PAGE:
On domestic routes, economy class passengers are offered a choice of pretzels, stroopwafel or Biscoff cookies on flights over 2 hours and 20 minutes. On flights over four hours, economy passengers also have the option to buy snacks. Meanwhile, first-class passengers receive an “all-in-one” snack bag with a small bottle of water and two snacks on flights between 1 hour and 2 hours and 20 minutes. On flights over 2 hours and 20 minutes, first-class passengers are offered a choice between a selection of cold sandwiches and a snack box, while they’re offered a hot meal on flights over four hours.

a tray of food on a table: (Photo by Zach Griff/The Points Guy) © The Points Guy (Photo by Zach Griff/The Points Guy)

On premium transcontinental flights, as well as short Hawaii flights (those under six hours), economy and economy plus passengers receive the “all-in-one” snack bag, while premium cabin passengers receive a full meal and pre-arrival snack. Economy class passengers receive a full meal on long-haul Hawaii flights.

On long-haul international flights, economy passengers receive an entree, a snack and packaged dessert, as well as pre-packed midflight and pre-arrival snacks. In Polaris and Premium Plus, the entire meal is served on one tray, either prepackaged or covered for you to unwrap instead of in courses.

Special meals are currently not available, except for Kosher meals on domestic and international flights over 2,000 miles.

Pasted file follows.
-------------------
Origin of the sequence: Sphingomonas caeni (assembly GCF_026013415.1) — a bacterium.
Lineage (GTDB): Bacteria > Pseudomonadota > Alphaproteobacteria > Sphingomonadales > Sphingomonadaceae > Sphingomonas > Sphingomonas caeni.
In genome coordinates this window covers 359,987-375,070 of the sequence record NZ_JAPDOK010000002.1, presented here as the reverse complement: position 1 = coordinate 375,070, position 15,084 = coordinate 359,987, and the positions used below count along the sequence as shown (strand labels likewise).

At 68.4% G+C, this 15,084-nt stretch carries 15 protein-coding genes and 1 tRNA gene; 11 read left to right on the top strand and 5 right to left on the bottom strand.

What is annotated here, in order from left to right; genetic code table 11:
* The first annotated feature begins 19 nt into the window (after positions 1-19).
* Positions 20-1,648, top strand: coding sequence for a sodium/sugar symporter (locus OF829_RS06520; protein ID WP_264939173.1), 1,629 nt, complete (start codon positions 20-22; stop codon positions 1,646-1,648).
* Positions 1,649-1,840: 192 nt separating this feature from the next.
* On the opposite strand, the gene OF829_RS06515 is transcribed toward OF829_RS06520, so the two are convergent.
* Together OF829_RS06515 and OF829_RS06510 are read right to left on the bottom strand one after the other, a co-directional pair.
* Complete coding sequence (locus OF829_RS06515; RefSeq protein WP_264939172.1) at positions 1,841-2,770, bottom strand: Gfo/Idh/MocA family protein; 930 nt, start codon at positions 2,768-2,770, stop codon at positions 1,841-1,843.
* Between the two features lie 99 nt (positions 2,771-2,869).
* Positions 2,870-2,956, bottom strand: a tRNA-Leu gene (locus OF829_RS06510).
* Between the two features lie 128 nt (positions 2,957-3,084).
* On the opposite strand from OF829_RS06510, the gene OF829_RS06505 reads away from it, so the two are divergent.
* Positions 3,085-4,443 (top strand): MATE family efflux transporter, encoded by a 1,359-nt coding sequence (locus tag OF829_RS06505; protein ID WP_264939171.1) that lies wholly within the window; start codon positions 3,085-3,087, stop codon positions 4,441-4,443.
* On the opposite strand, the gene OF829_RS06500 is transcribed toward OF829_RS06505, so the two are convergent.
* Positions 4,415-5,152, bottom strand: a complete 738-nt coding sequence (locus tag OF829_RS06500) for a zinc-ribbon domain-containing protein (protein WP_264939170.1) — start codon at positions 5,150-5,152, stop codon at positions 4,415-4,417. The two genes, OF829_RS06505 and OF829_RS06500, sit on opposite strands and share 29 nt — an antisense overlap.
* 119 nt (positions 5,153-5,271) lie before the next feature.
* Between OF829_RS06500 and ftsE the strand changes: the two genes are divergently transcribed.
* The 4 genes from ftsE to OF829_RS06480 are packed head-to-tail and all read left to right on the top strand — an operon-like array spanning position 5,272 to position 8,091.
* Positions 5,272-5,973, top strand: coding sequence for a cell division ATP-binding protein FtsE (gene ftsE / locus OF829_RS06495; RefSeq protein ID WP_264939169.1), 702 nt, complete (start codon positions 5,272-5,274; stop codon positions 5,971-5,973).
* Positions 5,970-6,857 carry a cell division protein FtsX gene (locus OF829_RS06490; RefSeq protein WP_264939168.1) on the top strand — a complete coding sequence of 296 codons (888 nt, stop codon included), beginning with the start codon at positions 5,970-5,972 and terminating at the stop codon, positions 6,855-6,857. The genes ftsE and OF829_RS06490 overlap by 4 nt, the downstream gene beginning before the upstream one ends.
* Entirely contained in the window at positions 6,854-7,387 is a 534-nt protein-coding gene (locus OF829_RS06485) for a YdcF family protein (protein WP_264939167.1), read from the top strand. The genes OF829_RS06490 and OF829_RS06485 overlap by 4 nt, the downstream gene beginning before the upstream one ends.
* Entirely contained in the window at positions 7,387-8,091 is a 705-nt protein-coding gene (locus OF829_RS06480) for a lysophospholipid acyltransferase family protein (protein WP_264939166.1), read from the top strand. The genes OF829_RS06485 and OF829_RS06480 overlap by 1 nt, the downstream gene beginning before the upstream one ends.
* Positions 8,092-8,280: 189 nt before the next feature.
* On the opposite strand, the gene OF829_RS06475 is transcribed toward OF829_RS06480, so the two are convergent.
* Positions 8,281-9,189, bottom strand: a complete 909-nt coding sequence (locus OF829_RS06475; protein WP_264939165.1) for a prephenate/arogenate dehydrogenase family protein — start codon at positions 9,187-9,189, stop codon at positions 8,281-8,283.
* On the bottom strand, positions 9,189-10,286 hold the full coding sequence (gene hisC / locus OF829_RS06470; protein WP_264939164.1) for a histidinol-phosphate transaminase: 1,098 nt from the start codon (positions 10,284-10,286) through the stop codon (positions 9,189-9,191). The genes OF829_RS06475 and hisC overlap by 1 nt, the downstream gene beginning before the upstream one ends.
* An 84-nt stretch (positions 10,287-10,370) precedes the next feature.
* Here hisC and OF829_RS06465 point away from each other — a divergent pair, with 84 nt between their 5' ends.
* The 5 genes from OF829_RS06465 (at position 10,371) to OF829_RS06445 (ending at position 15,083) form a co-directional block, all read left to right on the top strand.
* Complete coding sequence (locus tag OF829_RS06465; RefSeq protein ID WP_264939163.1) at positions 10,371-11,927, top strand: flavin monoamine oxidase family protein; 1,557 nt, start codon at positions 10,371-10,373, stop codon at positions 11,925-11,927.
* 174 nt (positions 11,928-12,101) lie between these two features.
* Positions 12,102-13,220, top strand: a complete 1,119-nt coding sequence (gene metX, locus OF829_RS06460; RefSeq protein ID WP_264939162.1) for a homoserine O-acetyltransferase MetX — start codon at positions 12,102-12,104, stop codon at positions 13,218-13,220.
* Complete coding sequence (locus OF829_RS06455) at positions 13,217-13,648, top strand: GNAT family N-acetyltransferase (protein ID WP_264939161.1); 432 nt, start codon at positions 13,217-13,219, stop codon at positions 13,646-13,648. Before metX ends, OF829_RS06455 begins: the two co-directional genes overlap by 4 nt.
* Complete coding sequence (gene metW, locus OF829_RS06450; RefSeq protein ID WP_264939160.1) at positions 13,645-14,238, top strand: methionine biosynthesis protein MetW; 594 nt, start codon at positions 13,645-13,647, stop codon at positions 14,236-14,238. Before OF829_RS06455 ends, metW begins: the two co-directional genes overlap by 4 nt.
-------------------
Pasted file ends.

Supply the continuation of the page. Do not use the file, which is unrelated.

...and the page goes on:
Related: United bringing back Kosher options and other specialized meals

United buy-on-board options

You can head to united.com or check the menu in the United mobile app to see what’s available on your flight. Just remember that you’ll need to save a payment method on your United account for contactless payments onboard. Alternatively, you can now may contactless payments onboard through the PayPal mobile app.

Top-tier Premier 1K and invite-only Global Services members seated in coach receive a complimentary alcoholic beverage on flights 2 hours and 20 minutes or longer. On flights over four hours, they also receive a free snack box.

a bunch of items that are sitting on a table: (Photo by Zach Griff/The Points Guy) © The Points Guy (Photo by Zach Griff/The Points Guy)

Bottom line

The inflight service cuts due to the pandemic were significant, but it’s promising to see that airlines are beginning to phase back in many service elements. Still, it may be a while until things really start going back to normal, so for the time being, try not to board a flight hungry and pack some extra snacks. Premium cabins will be the quickest to restore service, but even then, some changes, such as the elimination of create-your-own ice cream sundae carts, could remain post-pandemic.

Related: As travel reopens, here’s what it’s like flying in the US right now

Featured photo by Zach Griff/The Points Guy.

SPONSORED: With states reopening, enjoying a meal from a restaurant no longer just means curbside pickup.

And when you do spend on dining, you should use a credit card that will maximize your rewards and potentially even score special discounts. Thanks to temporary card bonuses and changes due to coronavirus, you may even be able to score a meal at your favorite restaurant for free. 

These are the best credit cards for dining out, taking out, and ordering in to maximize every meal purchase.

--

Editorial Disclaimer: Opinions expressed here are the author’s alone, not those of any bank, credit card issuer, airlines or hotel chain, and have not been reviewed, approved or otherwise endorsed by any of these entities.

AdChoices
AdChoices

More From The Points Guy

The Points Guy
The Points Guy
image beaconimage beaconimage beacon